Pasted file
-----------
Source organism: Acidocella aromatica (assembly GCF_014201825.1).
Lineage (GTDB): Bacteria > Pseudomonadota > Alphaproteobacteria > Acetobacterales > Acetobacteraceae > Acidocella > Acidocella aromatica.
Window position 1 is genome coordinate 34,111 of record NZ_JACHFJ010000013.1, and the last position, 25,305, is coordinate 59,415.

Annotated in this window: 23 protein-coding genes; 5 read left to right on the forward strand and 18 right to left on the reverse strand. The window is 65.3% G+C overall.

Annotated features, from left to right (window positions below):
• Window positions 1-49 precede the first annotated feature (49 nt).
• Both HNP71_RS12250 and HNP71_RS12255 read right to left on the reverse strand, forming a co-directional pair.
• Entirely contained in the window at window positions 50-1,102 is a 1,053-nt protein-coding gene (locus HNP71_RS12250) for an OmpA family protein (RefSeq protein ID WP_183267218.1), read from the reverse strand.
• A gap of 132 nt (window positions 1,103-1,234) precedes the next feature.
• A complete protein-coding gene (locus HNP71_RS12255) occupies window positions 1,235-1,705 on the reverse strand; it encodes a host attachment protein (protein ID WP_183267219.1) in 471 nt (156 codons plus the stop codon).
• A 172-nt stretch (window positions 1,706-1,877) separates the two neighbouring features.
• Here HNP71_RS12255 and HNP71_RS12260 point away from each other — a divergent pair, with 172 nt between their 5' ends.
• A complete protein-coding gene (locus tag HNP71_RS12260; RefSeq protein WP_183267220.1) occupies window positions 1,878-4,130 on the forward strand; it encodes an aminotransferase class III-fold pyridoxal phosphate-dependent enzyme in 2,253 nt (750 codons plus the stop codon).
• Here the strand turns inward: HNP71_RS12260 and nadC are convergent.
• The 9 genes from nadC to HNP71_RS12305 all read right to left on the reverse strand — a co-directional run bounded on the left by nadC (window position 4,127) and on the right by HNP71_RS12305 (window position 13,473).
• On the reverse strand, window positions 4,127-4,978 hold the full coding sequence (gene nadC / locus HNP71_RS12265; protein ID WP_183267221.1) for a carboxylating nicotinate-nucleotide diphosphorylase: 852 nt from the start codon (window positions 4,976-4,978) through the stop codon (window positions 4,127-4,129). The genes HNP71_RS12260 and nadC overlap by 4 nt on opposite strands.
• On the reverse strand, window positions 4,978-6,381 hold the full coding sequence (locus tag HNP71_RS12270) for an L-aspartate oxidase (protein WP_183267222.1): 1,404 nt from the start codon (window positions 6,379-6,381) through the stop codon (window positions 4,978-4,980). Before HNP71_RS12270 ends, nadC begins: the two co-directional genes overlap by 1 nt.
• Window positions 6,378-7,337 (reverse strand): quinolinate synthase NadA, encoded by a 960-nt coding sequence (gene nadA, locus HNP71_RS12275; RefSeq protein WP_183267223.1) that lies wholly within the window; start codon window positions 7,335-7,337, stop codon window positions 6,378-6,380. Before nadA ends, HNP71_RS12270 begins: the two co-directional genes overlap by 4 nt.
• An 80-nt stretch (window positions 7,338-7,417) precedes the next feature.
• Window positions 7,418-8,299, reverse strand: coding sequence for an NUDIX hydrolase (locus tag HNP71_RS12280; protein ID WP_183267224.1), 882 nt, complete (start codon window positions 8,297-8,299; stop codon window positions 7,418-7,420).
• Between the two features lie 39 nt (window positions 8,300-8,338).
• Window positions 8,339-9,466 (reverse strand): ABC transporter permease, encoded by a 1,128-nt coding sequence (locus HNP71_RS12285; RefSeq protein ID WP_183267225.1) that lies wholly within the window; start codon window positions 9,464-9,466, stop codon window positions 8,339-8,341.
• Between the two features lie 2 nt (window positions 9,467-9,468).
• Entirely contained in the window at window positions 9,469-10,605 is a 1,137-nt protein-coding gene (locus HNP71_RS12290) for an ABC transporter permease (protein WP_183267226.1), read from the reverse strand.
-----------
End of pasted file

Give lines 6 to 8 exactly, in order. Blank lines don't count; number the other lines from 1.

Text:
• Window positions 1-49 precede the first annotated feature (49 nt).
• Both HNP71_RS12250 and HNP71_RS12255 read right to left on the reverse strand, forming a co-directional pair.
• Entirely contained in the window at window positions 50-1,102 is a 1,053-nt protein-coding gene (locus HNP71_RS12250) for an OmpA family protein (RefSeq protein ID WP_183267218.1), read from the reverse strand.